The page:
In my last summary of The Teen Brain I hope to summarise the strategies that are suggested about how to addiction proof your home.
In the chapter the author comments on Sugar but I will focus on devices.
There really is one simple solution that is commented on – deny access. With this model will be many moments of stress and anxiety for your child and pushing the boundaries to find sneaky ways of accessing their devices. Pushing through the painful period to get this to happen will slowly move into a habitual after which some magic might happen!
You will find that they will begin to fill their time with other things to keep them occupied. I’m not sure what this might be but hopefully being more active, spending more time reading or engaging with their friends face to face when they feel they need company.
For me as the Principal of the school there is a challenge to develop a model that enables us to meet the curriculum demands of our system, preparing students to use technology to develop skills that are required in a modern day workplace and personal life as well as considering the beliefs of our community and the emerging research. Technology in schools will continue – the connection between technology at school and home needs to be redesigned, this is something we will work on this year.
As I progressed through the reading if there was one thing I would have changed for my own children it would have been to avoid buying them a SMART Phone. As suggested in the book I would have purchased a old style flip phone that they could use to make or take calls and text messages. Its good for you to know this in the lead up to adolescence and your children who will be trying to convince you to get them an i phone. Most secondary schools will require you to purchase a device of some sort – usually a laptop – which my experiences tell me are used to complete homework and assignments, and for YOU Tube – but it is the iPhone that the teens in my house have the greatest attachment to.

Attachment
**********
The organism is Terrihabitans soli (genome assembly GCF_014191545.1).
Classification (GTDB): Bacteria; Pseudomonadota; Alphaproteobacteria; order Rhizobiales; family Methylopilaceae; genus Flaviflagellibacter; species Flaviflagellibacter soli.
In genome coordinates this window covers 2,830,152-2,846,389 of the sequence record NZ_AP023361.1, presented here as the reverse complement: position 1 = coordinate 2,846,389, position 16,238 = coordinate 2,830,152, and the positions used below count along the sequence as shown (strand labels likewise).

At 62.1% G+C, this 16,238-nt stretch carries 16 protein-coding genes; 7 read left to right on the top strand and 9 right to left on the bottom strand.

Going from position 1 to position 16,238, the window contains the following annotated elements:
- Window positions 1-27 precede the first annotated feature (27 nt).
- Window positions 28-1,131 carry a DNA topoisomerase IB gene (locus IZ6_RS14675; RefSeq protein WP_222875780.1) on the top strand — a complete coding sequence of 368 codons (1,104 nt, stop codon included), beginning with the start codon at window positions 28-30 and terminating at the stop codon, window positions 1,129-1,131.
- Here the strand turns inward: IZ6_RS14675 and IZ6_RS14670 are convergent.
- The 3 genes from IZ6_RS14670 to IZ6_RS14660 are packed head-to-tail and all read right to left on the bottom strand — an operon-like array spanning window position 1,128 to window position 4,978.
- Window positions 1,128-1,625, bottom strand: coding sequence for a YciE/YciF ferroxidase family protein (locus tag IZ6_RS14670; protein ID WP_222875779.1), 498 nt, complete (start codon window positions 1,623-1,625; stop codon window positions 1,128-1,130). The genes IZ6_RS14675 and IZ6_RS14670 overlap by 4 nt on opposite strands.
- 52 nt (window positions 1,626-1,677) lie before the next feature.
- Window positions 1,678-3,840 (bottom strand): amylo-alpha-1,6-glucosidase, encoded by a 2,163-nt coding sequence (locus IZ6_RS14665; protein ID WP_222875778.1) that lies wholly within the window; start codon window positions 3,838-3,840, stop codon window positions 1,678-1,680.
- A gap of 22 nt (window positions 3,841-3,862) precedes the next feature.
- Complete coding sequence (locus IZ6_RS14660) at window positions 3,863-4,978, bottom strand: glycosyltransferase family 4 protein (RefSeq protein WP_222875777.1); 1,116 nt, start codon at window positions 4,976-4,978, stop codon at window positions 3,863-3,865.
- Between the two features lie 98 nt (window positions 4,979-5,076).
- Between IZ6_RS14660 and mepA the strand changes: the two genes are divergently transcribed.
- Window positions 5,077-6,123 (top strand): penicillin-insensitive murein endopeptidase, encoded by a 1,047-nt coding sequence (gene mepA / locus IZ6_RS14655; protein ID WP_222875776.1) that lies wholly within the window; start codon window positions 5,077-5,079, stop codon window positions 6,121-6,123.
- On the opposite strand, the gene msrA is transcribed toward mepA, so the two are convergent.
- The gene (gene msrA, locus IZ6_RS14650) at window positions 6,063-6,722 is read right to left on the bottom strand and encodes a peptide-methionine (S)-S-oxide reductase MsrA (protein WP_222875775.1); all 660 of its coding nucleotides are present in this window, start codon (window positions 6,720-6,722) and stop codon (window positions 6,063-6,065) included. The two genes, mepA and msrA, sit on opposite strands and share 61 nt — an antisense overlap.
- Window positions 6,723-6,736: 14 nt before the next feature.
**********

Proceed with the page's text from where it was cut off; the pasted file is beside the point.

As a school we have a great deal in place to support students and families in understanding the challenges of devices – during term 3 and 4 we will again offer some workshops for you to attend to build your capacity as parents to tackle the challenges your children will face as adolescents.
I will add that it is important to acknowledge that there are opposing views and research available regarding devices and social media – i will provide some commentary in the coming weeks but would like to close by reminding you of the 5 simple rules Gillespie shares with us:
- Parents make the rules and kids follow them. So be a parent.
- The rules should restrict access to personal devices and all other addictive substances.
- Breaches of rules should be punished consistently.
- All teens need 8 hours of sleep per night.
I guess there is an opportunity for you to start now while your child is in primary school!